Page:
«Sculpture, even more than painting (which, generally speaking, is restricted to interiors), is a public art, and for that reason, I am at once involved in the problem of the relation of the artist to the particular form of society which we have at this moment in history. There have been periods which we would like to regard as ideal prototypes of society, in which that relationship was simple. Society had a unified structure, whether communal or hierarchic, and the artist was a member of that society with a definite piace and a definite function. There was a universal faith, and an accepted interplay of authority and function which left the artist with a defined task, and a secure position. Unfortunately, our problems are not simplified in that way. We have a society which is fragmented, authority which resides in no certain place, and our function as artists is what we make it by our individual efforts. We live in a transitional age, between one economie structure of society which is in dissolution and another economy arder of society which has not yet taken definite shape. As artists, we do not know who is our master; we are individuals seeking patronage, sometimes from another individual, sometimes from an organization of individuals - a public corporation, a museum, an educational authority - sometimes from the State itselt. This very diversity of patronage requires, on the part of the modem artist, an adaptability or agility that was not required of the artist in a unified society»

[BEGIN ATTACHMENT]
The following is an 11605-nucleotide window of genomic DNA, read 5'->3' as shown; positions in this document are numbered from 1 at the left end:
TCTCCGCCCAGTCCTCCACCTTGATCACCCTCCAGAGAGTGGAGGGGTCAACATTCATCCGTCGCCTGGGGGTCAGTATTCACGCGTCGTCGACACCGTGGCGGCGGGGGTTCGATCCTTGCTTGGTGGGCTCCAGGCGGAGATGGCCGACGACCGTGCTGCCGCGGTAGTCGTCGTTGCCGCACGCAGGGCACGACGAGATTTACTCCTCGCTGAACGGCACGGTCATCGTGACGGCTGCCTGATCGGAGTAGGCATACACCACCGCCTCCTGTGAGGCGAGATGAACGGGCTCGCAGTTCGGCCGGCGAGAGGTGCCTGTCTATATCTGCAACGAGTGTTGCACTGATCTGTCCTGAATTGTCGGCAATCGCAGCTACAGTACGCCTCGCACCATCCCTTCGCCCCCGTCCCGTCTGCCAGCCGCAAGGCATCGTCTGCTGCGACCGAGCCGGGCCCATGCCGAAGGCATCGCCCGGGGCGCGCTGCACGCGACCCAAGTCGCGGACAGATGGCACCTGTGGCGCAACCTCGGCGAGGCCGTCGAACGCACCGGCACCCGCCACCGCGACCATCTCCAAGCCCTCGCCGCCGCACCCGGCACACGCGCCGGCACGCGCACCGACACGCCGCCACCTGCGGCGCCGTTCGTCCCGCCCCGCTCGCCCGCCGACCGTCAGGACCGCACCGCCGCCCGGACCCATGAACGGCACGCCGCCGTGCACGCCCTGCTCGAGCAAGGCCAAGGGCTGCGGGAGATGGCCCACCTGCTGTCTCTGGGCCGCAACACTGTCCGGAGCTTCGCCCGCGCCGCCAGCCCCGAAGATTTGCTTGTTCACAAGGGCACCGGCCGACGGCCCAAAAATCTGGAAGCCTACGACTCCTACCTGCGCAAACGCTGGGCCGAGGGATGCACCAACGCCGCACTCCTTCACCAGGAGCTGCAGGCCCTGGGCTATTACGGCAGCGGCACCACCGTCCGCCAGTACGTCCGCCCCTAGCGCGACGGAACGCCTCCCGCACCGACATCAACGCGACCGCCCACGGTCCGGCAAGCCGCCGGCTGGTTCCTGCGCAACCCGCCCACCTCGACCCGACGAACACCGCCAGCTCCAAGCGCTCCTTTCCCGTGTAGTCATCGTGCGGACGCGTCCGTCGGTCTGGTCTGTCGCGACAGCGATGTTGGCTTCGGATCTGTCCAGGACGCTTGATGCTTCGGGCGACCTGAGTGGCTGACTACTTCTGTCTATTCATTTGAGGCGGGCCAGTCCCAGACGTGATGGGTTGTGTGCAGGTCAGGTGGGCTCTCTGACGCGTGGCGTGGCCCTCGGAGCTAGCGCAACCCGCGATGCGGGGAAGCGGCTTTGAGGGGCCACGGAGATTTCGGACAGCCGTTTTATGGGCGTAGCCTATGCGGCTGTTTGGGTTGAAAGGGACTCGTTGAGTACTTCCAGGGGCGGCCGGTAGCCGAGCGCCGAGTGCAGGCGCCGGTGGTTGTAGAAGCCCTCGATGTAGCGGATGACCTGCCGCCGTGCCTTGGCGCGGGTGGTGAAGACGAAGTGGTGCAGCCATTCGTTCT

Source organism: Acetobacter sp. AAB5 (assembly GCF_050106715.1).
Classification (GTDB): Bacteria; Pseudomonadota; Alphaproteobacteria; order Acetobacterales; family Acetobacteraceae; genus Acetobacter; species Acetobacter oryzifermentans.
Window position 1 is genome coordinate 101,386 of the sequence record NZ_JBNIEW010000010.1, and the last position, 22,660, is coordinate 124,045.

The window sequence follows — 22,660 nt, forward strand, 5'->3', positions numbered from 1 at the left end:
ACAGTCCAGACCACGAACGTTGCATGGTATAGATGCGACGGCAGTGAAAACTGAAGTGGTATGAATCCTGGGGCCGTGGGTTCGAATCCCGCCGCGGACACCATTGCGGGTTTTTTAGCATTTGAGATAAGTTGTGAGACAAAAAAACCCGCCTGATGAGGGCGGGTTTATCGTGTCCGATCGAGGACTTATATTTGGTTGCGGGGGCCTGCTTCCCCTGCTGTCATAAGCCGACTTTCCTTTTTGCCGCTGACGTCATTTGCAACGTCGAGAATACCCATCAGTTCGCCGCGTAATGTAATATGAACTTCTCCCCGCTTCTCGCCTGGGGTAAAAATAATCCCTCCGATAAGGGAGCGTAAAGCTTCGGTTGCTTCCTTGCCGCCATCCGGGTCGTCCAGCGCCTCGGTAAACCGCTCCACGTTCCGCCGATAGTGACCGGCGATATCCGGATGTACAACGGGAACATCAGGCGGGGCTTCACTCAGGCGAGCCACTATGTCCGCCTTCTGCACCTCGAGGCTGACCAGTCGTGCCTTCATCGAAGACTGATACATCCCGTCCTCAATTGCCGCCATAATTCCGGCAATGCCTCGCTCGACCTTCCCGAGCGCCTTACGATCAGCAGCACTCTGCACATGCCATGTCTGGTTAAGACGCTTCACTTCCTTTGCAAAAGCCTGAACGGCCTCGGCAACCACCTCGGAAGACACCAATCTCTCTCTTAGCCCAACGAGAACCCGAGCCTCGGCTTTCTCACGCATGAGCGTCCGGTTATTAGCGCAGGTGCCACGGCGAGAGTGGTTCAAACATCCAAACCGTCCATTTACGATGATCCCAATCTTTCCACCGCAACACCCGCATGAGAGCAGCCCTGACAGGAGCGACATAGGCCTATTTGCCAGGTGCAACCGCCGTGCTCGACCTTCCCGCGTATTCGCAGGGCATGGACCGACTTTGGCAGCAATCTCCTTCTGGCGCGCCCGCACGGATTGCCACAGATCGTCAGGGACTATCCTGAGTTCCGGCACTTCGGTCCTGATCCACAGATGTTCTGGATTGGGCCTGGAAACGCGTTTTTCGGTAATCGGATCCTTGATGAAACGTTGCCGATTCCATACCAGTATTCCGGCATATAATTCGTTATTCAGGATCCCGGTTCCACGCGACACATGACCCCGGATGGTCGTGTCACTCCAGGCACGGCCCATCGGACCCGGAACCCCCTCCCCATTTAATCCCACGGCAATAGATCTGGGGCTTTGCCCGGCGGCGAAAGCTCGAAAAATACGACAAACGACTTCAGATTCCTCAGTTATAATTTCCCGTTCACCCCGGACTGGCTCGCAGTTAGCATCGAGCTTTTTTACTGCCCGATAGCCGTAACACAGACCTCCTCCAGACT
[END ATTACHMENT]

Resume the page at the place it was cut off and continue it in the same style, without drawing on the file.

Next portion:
«The fact that the town planner or the architect can begin without a thought of the artists he is going to employ to embellish his building shows how far away we are from that integral conception of the arts which has been characteristic of all the great epochs in history. Assuming that such co-operation is sought and given from the beginning of an architectural conception, then there are many considerations which the sculptor must bring into play. He will want to consider both external proportions and internal spatial volumes in relation to the size and style of sculpture that might be required - not merely the decorative function of sculpture in relation to formal qualities, but also the possibility of utilitarian functions. Utilitarian is perhaps not the right word, but I am thinking of the didactic and symbolic functions of sculpture in Gothic architecture, inseparable from the architectural conception itself. The sculptor will also want to consider his own rnaterials in relation to those to be employed by the architect, so that he can secure the effective harmony of contrast of textures and colors, of fantasy and utility, of, as one might say, freedom and necessity. These are perhaps obvious rights for a sculptor to claim in the conception and execution of a composite work of art, but nothing is such a symptom of our disunity, of our cultural fragmentation, as this divorce of the arts».
Henry Moore from the essay Sculptor in modern society in the catalogue: Henry Moore. Gli ultimi 10 anni / The last 10 years, ed. Skira, 1995.